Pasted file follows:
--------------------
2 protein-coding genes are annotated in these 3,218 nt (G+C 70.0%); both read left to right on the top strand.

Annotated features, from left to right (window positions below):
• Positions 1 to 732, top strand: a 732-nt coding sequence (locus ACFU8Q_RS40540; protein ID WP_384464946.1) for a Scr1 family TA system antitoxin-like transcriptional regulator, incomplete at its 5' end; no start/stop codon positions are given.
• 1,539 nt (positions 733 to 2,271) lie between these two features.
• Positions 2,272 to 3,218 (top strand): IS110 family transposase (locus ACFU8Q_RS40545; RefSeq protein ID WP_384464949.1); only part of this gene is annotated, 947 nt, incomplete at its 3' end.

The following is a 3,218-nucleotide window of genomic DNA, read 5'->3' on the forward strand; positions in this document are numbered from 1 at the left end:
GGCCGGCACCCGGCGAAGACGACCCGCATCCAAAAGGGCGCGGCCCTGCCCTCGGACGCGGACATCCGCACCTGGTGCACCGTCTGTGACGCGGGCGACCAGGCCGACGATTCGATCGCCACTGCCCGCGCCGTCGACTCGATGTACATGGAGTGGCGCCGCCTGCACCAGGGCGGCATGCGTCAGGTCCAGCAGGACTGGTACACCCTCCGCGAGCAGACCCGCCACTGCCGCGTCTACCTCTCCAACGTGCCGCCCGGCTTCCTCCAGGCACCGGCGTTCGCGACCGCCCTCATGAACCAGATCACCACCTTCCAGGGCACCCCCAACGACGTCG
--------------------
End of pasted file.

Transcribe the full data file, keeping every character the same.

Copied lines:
2 protein-coding genes are annotated in these 3,218 nt (G+C 70.0%); both read left to right on the top strand.

Annotated features, from left to right (window positions below):
• Positions 1 to 732, top strand: a 732-nt coding sequence (locus ACFU8Q_RS40540; protein ID WP_384464946.1) for a Scr1 family TA system antitoxin-like transcriptional regulator, incomplete at its 5' end; no start/stop codon positions are given.
• 1,539 nt (positions 733 to 2,271) lie between these two features.
• Positions 2,272 to 3,218 (top strand): IS110 family transposase (locus ACFU8Q_RS40545; RefSeq protein ID WP_384464949.1); only part of this gene is annotated, 947 nt, incomplete at its 3' end.

The following is a 3,218-nucleotide window of genomic DNA, read 5'->3' on the forward strand; positions in this document are numbered from 1 at the left end:
GGCCGGCACCCGGCGAAGACGACCCGCATCCAAAAGGGCGCGGCCCTGCCCTCGGACGCGGACATCCGCACCTGGTGCACCGTCTGTGACGCGGGCGACCAGGCCGACGATTCGATCGCCACTGCCCGCGCCGTCGACTCGATGTACATGGAGTGGCGCCGCCTGCACCAGGGCGGCATGCGTCAGGTCCAGCAGGACTGGTACACCCTCCGCGAGCAGACCCGCCACTGCCGCGTCTACCTCTCCAACGTGCCGCCCGGCTTCCTCCAGGCACCGGCGTTCGCGACCGCCCTCATGAACCAGATCACCACCTTCCAGGGCACCCCCAACGACGTCG